The Flint water crisis continues to get more interesting, and it may lead to unprecedented results, as two of the officials who were involved have been given felony charges. The charges are for tampering with evidence in the case and for misconduct in office, among other things. Experts have noted that a water contamination case has never seen charges like this before.
The recent charges involving the water crisis stemmed from the fact that lead levels in the water were at an elevated level that was especially dangerous to young children. Flint residents used this water for drinking, bathing and much more for months before being told about it. Some have said that the government knew about the issue far in advance and tried to shield it from the residents, intentionally putting them in harm's way.
Falsification of Reports
The recent charges seem to support the theory that the government knew and actively tried to keep people from finding out, as they claim that officials actually falsified reports, altering their findings so that lead levels were lower on the reports than they were in reality. This has brought about neglect of duty charges, as well as the aforementioned tampering charges.
Of course, no convictions have been made yet, but the ramifications could be serious if they are. The felony charges alone could put officials in jail for four or five years. The accompanying misdemeanor charges could tack on fines that may total as much as $10,000.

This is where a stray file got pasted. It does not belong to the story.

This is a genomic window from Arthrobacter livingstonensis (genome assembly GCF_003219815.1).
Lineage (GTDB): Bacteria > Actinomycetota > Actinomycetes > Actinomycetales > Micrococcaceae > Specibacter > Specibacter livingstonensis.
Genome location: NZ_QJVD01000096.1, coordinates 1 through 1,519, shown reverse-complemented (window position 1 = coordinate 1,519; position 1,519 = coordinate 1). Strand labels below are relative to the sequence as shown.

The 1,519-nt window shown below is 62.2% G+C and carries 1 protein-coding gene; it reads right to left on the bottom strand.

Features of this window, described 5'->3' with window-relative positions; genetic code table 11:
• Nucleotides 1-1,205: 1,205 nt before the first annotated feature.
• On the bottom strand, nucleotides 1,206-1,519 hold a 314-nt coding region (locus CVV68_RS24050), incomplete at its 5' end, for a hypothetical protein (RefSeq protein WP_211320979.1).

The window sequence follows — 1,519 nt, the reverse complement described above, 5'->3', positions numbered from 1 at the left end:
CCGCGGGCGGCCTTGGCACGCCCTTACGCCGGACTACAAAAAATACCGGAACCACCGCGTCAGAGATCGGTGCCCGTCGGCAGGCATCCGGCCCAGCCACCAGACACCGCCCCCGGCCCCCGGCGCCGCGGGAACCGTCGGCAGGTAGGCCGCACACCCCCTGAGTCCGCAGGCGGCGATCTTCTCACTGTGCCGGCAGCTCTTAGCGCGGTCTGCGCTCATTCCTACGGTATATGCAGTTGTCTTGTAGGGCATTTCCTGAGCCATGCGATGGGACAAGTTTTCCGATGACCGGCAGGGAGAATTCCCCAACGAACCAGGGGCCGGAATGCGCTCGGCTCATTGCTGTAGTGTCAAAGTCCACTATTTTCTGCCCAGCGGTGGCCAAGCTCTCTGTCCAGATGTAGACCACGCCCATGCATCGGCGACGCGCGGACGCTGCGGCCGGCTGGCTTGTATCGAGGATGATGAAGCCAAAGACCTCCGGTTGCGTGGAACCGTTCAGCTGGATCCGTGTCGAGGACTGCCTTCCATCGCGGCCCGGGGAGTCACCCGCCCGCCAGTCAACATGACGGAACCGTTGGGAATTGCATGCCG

What's different about this case, officials say, is that the regulators are being targeted. In other water contamination cases, the system operators are usually targeted, as they send contaminated water to people until regulators catch them. In this case, if the regulators themselves changed the numbers and allowed it to happen, they could be given charges that are more serious than anyone else will see. It's a unique situation because of the alleged government involvement.
As you can imagine, cases like this can get very complex, as blame is passed off at multiple levels within the government. Residents will need to keep an eye on the proceedings so that they know what rights they have to compensation.
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